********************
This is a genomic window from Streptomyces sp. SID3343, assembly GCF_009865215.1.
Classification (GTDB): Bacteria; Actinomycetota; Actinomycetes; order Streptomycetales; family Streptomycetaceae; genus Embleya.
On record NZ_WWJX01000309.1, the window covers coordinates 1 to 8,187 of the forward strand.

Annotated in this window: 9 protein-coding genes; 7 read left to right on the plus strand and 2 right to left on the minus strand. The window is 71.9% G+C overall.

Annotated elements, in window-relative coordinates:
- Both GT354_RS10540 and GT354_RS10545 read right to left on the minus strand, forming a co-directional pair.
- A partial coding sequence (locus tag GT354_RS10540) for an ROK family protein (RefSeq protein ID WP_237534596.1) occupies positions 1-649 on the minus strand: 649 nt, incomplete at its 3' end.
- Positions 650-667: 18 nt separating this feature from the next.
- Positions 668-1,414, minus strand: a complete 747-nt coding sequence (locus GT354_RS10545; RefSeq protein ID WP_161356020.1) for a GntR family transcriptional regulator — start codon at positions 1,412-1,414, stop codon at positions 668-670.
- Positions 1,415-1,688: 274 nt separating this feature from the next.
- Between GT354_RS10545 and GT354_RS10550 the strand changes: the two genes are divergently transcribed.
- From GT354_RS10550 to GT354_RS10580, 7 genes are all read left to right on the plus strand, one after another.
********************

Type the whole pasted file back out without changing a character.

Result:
This is a genomic window from Streptomyces sp. SID3343, assembly GCF_009865215.1.
Classification (GTDB): Bacteria; Actinomycetota; Actinomycetes; order Streptomycetales; family Streptomycetaceae; genus Embleya.
On record NZ_WWJX01000309.1, the window covers coordinates 1 to 8,187 of the forward strand.

Annotated in this window: 9 protein-coding genes; 7 read left to right on the plus strand and 2 right to left on the minus strand. The window is 71.9% G+C overall.

Annotated elements, in window-relative coordinates:
- Both GT354_RS10540 and GT354_RS10545 read right to left on the minus strand, forming a co-directional pair.
- A partial coding sequence (locus tag GT354_RS10540) for an ROK family protein (RefSeq protein ID WP_237534596.1) occupies positions 1-649 on the minus strand: 649 nt, incomplete at its 3' end.
- Positions 650-667: 18 nt separating this feature from the next.
- Positions 668-1,414, minus strand: a complete 747-nt coding sequence (locus GT354_RS10545; RefSeq protein ID WP_161356020.1) for a GntR family transcriptional regulator — start codon at positions 1,412-1,414, stop codon at positions 668-670.
- Positions 1,415-1,688: 274 nt separating this feature from the next.
- Between GT354_RS10545 and GT354_RS10550 the strand changes: the two genes are divergently transcribed.
- From GT354_RS10550 to GT354_RS10580, 7 genes are all read left to right on the plus strand, one after another.